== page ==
8) Adolescents and web porn: a new era of sexuality (2015) - This Italian study analyzed the effects of Internet porn on high school seniors, co-authored by urology professor Carlo Foresta, president of the Italian Society of Reproductive Pathophysiology. The most interesting finding is that 16% of those who consume porn more than once a week report abnormally low sexual desire compared with 0% in non-consumers (and 6% for those who consume less than once a week). From the study:

"21.9% define it as habitual, 10% report that it reduces sexual interest towards potential real-life partners, and the remaining, 9.1% report a kind of addiction. In addition, 19% of overall pornography consumers report an abnormal sexual response, while the percentage rose to 25.1% among regular consumers."

9) Patient Characteristics by Type of Hypersexuality Referral: A Quantitative Chart Review of 115 Consecutive Male Cases (2015) - Study on men (average age 41.5) with hypersexuality disorders, such as paraphilias and chronic masturbation or adultery. 27 were classified as "avoidant masturbators," meaning they masturbated (typically with porn use) one or more hours per day or more than 7 hours per week. 71% reported sexual functioning problems, with 33% reporting delayed ejaculation (a precursor to porn-induced ED). What sexual dysfunction do 38% of the remaining men have? The study doesn't say, and the authors have ignored requests for details. Two primary choices for male sexual dysfunction are ED and low libido. The men were not asked about their erectile functioning without porn. If all their sexual activity involved masturbating to porn, and not sex with a partner, they might never realize they had porn-induced ED.

10) The effects of sexually explicit material use on romantic relationship dynamics (2016) - As with many other studies, solitary porn users report poorer relationship and sexual satisfaction. Employing the Pornography Consumption Effect Scale (PCES), the study found that higher porn use was related to poorer sexual function, more sexual problems, and a "worse sex life". An excerpt describing the correlation between the PCES "Negative Effects" on "Sex Life" questions and frequency of porn use:

There were no significant differences for the Negative Effect Dimension PCES across the frequency of sexually explicit material use; however, there were significant differences on the Sex Life subscale where High Frequency Porn Users reported greater negative effects than Low Frequency Porn Users.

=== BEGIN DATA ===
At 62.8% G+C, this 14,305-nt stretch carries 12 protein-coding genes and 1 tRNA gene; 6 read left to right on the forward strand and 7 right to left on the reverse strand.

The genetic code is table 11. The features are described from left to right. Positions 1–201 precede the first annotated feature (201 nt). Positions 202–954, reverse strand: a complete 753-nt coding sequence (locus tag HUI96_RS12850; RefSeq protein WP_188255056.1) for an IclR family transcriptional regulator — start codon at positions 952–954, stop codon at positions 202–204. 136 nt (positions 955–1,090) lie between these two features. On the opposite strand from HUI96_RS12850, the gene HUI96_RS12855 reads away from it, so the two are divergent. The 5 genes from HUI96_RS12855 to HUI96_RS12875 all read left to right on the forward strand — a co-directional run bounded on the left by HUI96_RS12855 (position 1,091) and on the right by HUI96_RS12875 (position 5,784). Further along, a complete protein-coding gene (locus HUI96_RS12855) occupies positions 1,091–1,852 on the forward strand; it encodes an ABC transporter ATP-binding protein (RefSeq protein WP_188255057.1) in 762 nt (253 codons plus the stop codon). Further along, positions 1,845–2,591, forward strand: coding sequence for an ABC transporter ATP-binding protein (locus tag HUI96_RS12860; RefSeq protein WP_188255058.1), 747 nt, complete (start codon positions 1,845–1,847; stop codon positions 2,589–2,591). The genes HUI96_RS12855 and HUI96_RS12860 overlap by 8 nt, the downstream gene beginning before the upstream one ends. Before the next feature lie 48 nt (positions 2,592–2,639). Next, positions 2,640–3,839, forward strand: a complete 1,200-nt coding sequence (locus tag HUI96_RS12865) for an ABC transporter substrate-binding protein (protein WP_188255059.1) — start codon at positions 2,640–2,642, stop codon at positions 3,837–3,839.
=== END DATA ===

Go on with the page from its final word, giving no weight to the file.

11) Altered Appetitive Conditioning and Neural Connectivity in Subjects With Compulsive Sexual Behavior (2016) - "Compulsive Sexual Behaviors" (CSB) means the men were porn addicts, because CSB subjects averaged nearly 20 hours of porn use per week. The controls averaged 29 minutes per week. Interestingly, 3 of the 20 CSB subjects mentioned to interviewers that they suffered from "orgasmic-erection disorder," while none of the control subjects reported sexual problems.

12) Men's Sexual Life and Repeated Exposure to Pornography. A New Issue? (2015) - Excerpts:

Mental health specialists should take in consideration the possible effects of pornography consumption on men sexual behaviors, men sexual difficulties and other attitudes related to sexuality. In the long term pornography seems to create sexual dysfunctions, especially the individual’s inability to reach an orgasm with his partner. Someone who spends most of his sexual life masturbating while watching porn engages his brain in rewiring its natural sexual sets (Doidge, 2007) so that it will soon need visual stimulation to achieve an orgasm.

Many different symptoms of porn consumption, such as the need to involve a partner in watching porn, the difficulty in reaching orgasm, the need for porn images in order to ejaculate turn into sexual problems. These sexual behaviors may go on for months or years and it may be mentally and bodily associated with the erectile dysfunction, although it is not an organic dysfunction. Because of this confusion, which generates embarrassment, shame and denial, lots of men refuse to encounter a specialist

Pornography offers a very simple alternative to obtain pleasure without implying other factors that were involved in human’s sexuality along the history of mankind. The brain develops an alternative path for sexuality which excludes “the other real person” from the equation. Furthermore, pornography consumption in a long term makes men more prone to difficulties in obtaining an erection in a presence of their partners.